Republican Sen. Mark Kirk, facing a tough re-election bid against Democratic Rep.Tammy Duckworth, is taking a pass on two televised Chicago debates and a Sun-Times Editorial Board meeting — three traditional staples in an election year.
Kirk won’t participate in the Sun-Times endorsement session, the ABC7 and League of Women Voters debate in Chicago or the WTTW “Chicago Tonight” debate, according to his campaign.
And according to Duckworth’s campaign, that means the traditional ABC7 debate will be canceled, without both of their participation. The Duckworth camp said they haven’t heard back from WTTW about whether that debate too will be canceled.
Instead, Kirk will participate in the Chicago Tribune editorial board endorsement session on Monday, as well as aUniversity of Illinois at Springfield debateon Oct. 27. He’ll also take part in a new Latino forum tobe broadcast on WGN-TV.
The Duckworth campaign is “considering” the Latino forum, but has not yet committed to it.
Kirk, who speaks Spanish, showed off his bilingualism in a TV ad that began airingon Telemundo and Univision in mid-September. In the ad, Kirk stress his opposition to GOP presidential nominee Donald Trump saying in Spanish, “Yo no apoyo a Trump.”
Duckworth’s campaign initially saidshe’d participate in a University of Illinois at Springfield debate on Oct. 27; a City Club of Chicago and WTTW “Chicago Tonight” debate on Oct. 26 and a final debate on the ABC-7 debate with the League of Women Voters in Chicago.
In a statement, Kirk campaign manager Kevin Artl said Kirk has agreed to three debates, which Illinois voters will be able to see.
“Senator Kirk has agreed to three debates, in Chicago and in central Illinois, all of which will be televised or live streamed for Illinois voters. Additionally, Senator Kirk has participated in multiple editorial board visits across Illinois along with voter forums,” Artl said in a statement.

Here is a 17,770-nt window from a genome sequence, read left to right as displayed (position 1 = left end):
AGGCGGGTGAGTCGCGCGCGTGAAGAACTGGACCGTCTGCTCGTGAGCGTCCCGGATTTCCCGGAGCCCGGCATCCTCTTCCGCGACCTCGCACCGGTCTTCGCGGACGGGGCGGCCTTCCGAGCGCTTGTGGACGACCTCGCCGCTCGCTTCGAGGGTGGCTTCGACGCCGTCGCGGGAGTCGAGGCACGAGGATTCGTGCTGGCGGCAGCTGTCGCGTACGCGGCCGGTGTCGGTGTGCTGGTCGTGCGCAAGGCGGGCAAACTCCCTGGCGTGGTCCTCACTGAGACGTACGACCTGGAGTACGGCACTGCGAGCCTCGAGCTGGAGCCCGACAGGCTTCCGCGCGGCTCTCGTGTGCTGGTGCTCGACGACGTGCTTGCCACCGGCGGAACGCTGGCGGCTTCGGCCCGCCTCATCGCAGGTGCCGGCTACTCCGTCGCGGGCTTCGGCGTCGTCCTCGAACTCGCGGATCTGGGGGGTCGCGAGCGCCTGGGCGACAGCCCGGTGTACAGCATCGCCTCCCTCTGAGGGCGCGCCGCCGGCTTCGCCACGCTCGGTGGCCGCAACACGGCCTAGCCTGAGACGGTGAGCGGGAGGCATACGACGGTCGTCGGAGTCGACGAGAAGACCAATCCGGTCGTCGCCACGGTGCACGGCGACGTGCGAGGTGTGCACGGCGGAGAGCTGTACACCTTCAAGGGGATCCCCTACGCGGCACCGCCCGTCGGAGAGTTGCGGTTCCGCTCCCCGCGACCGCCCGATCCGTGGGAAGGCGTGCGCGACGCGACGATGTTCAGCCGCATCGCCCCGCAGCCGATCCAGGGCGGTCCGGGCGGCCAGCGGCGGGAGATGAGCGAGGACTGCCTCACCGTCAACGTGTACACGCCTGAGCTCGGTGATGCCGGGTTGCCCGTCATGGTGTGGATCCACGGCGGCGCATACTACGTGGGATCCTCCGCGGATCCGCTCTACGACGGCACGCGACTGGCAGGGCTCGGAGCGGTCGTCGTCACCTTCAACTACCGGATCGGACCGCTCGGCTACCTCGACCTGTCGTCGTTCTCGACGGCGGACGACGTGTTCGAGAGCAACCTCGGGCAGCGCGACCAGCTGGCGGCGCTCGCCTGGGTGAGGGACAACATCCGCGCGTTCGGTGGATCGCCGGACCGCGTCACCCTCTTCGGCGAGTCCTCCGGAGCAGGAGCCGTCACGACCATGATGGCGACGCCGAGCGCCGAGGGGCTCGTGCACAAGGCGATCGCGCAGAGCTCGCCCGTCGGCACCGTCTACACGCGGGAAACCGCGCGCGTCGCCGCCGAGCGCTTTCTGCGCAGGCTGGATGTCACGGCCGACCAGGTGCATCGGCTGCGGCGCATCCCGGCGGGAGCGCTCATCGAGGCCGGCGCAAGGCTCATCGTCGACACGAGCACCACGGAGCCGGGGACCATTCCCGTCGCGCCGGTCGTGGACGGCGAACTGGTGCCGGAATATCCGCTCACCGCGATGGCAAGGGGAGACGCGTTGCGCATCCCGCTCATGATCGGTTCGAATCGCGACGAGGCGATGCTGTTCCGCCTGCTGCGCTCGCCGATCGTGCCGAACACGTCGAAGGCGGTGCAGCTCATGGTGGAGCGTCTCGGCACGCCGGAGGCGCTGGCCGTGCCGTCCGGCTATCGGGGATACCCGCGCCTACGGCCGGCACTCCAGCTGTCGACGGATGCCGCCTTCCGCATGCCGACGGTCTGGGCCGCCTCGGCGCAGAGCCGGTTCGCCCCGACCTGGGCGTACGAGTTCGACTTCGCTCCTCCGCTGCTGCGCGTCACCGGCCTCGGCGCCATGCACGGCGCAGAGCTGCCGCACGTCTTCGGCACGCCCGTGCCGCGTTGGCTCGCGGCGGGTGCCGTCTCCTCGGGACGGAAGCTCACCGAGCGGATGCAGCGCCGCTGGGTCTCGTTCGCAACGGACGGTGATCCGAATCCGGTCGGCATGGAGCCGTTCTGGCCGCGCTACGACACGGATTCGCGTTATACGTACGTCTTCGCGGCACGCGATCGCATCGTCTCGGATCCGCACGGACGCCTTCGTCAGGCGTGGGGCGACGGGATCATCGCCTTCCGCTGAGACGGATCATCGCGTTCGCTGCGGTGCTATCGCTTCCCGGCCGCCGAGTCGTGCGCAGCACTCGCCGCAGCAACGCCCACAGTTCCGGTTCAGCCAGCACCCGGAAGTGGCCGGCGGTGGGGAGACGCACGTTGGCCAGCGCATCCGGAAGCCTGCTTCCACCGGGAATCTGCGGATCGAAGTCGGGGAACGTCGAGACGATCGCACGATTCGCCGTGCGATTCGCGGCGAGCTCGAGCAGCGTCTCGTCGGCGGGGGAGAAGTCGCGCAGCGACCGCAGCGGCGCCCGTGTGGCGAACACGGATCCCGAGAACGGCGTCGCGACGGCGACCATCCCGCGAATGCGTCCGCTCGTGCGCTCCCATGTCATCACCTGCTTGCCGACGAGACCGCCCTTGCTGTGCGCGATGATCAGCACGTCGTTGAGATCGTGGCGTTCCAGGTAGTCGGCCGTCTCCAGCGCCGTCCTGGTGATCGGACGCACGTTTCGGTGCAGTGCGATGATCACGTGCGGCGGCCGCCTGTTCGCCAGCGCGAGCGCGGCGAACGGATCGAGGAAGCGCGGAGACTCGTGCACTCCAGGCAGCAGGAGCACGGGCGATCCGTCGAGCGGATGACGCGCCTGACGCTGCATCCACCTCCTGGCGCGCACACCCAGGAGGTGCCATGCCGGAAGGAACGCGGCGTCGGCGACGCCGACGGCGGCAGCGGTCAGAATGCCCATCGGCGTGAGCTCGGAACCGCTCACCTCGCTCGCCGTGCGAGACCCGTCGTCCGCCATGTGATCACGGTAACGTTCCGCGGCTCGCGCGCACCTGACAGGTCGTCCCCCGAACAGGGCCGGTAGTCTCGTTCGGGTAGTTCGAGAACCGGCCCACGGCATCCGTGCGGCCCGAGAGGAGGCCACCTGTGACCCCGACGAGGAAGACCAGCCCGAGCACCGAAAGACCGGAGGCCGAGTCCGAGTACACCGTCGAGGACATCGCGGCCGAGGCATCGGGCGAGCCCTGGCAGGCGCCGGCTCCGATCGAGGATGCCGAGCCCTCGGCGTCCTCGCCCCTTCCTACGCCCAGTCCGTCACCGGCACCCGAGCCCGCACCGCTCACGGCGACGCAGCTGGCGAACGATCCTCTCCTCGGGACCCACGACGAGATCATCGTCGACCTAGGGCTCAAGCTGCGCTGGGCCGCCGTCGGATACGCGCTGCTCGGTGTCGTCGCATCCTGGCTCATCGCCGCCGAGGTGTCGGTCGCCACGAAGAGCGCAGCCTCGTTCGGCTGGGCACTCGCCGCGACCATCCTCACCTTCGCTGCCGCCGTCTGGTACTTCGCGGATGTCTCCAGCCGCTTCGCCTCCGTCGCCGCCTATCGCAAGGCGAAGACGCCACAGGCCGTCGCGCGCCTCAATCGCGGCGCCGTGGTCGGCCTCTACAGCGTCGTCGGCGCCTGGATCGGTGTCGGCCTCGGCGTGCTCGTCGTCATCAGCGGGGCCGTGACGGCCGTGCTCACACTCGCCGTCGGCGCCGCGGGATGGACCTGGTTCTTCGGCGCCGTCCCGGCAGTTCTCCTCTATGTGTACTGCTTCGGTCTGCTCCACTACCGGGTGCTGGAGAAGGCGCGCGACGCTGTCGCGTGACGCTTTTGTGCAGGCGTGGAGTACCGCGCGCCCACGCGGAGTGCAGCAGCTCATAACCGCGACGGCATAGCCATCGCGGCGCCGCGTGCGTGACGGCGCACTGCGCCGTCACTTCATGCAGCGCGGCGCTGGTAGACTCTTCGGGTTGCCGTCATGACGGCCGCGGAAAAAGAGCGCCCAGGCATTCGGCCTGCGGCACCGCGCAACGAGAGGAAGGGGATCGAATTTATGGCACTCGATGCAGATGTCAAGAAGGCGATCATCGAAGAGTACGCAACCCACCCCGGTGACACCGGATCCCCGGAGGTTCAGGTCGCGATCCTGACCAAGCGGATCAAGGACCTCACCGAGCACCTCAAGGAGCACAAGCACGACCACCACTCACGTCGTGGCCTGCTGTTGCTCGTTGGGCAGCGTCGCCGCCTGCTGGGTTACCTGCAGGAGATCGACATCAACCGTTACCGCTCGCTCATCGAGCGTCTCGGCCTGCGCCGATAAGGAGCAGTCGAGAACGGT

In his statement, Artl called Duckworth “one of the least effective members of Congress,” saying she’s missed 29 percent of votes in September.
Duckworth’s camp used Kirk’s absence at the debates as new campaign fodder, stirring up accusations the campaign makes in a new TV ad which targets Kirk for his past “lies” about his military statements.
“His decision to dodge long-established televised debates in the largest city in Illinois and the Chicago Sun-Times is disappointing, but perhaps not surprising,” Duckworth campaign spokesman Matt McGrath said in a statement.
The Sun-Times also released a statement about Kirk’s absence: “We regret that Senator Kirk has passed on an invitation to meet with the editorial board. Whenever we’re working on an endorsement, we always look forward to meeting with the candidates face to face. There is no better way for us to become informed of their views and credentials,” Editorial page editor Tom McNamee said in a statement.